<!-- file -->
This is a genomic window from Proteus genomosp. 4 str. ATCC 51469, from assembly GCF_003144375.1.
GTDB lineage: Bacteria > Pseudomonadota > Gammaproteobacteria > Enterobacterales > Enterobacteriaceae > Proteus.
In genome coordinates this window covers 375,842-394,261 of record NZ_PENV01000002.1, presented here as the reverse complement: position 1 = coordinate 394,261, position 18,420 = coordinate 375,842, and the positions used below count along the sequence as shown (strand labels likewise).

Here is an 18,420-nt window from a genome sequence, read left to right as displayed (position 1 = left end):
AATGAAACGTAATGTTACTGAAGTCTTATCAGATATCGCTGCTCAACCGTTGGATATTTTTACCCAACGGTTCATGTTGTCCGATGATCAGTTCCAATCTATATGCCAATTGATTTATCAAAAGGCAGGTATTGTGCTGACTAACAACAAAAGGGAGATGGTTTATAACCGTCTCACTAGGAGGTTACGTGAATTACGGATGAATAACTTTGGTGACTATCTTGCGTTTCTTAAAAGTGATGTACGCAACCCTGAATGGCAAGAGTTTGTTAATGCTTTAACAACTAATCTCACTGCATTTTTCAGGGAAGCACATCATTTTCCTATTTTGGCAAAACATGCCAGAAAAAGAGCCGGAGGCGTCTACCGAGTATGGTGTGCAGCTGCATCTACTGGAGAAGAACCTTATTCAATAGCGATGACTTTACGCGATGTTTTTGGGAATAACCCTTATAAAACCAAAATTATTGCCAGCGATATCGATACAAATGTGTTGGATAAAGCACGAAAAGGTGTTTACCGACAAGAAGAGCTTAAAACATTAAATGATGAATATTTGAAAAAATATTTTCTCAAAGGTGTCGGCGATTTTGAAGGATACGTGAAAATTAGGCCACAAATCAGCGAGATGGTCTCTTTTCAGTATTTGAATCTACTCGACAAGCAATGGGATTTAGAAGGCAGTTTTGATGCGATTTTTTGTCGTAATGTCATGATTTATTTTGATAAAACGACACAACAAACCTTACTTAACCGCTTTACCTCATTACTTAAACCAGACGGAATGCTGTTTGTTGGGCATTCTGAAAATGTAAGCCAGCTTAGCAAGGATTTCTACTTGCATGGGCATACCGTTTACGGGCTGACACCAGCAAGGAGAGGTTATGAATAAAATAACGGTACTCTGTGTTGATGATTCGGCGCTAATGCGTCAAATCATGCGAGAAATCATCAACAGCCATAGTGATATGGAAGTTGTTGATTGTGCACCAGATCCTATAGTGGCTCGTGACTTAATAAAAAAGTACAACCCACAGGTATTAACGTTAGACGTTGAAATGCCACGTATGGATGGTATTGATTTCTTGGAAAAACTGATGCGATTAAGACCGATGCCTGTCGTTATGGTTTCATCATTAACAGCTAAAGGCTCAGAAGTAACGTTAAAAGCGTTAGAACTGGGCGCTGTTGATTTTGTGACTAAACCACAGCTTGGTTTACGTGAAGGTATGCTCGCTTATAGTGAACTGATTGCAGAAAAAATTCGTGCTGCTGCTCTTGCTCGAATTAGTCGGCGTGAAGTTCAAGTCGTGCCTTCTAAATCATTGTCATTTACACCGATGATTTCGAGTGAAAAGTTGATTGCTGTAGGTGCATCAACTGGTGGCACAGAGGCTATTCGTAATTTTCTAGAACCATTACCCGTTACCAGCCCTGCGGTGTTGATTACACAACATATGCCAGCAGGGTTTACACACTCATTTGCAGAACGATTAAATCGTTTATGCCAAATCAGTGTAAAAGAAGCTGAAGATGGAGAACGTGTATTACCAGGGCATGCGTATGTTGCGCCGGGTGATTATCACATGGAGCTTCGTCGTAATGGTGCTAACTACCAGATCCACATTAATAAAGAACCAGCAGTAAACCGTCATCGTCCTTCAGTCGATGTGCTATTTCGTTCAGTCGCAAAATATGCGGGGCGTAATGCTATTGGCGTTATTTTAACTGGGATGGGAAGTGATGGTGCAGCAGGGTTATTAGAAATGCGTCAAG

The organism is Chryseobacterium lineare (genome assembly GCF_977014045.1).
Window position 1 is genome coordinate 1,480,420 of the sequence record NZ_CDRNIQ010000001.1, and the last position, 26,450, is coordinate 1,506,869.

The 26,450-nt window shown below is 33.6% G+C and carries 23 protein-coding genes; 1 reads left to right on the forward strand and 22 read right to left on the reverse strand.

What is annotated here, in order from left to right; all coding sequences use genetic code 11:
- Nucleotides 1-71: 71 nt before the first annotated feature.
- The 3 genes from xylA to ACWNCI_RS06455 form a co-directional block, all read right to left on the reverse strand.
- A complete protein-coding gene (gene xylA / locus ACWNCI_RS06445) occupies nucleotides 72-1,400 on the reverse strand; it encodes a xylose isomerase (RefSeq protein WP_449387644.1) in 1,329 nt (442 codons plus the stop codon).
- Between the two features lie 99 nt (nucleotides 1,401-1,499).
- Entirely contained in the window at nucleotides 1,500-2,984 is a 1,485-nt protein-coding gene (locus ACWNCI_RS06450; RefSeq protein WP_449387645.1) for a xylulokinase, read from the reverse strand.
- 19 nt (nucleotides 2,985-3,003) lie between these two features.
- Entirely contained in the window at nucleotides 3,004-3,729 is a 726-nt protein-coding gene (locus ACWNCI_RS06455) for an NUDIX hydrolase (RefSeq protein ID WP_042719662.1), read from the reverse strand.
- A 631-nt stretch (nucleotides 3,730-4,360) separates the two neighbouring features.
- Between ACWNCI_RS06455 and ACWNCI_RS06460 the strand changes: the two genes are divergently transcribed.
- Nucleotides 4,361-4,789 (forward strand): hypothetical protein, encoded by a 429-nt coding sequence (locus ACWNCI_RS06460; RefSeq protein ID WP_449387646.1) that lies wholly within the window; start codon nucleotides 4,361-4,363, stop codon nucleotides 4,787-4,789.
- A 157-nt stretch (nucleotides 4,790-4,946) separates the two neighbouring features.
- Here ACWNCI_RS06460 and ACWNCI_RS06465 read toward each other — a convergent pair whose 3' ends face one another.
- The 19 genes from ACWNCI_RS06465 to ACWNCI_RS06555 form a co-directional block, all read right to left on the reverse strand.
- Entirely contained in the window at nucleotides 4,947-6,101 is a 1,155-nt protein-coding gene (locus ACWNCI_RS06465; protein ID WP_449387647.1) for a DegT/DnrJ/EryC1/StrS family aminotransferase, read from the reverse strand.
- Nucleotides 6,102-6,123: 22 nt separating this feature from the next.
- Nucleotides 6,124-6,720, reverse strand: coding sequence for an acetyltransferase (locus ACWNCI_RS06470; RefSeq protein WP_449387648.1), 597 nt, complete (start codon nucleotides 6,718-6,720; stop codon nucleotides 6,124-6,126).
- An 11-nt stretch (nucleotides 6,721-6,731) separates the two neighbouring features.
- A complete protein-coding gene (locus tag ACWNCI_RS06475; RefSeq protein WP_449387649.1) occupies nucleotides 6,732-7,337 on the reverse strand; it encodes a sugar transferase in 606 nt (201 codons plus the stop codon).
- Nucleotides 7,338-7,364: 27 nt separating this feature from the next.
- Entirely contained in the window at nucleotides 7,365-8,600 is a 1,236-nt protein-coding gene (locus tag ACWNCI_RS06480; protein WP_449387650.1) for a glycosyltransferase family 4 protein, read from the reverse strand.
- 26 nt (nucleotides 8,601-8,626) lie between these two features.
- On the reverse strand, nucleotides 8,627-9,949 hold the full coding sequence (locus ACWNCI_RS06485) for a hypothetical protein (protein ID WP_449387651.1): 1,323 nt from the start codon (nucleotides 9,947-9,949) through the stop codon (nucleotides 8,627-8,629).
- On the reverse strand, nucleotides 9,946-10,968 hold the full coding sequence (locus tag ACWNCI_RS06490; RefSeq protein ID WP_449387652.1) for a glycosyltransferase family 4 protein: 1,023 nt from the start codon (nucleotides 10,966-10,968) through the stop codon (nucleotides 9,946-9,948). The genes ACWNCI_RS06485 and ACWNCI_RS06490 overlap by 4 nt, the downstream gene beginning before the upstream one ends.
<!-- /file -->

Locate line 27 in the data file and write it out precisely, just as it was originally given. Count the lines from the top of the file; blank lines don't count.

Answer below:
- A complete protein-coding gene (locus tag ACWNCI_RS06475; RefSeq protein WP_449387649.1) occupies nucleotides 6,732-7,337 on the reverse strand; it encodes a sugar transferase in 606 nt (201 codons plus the stop codon).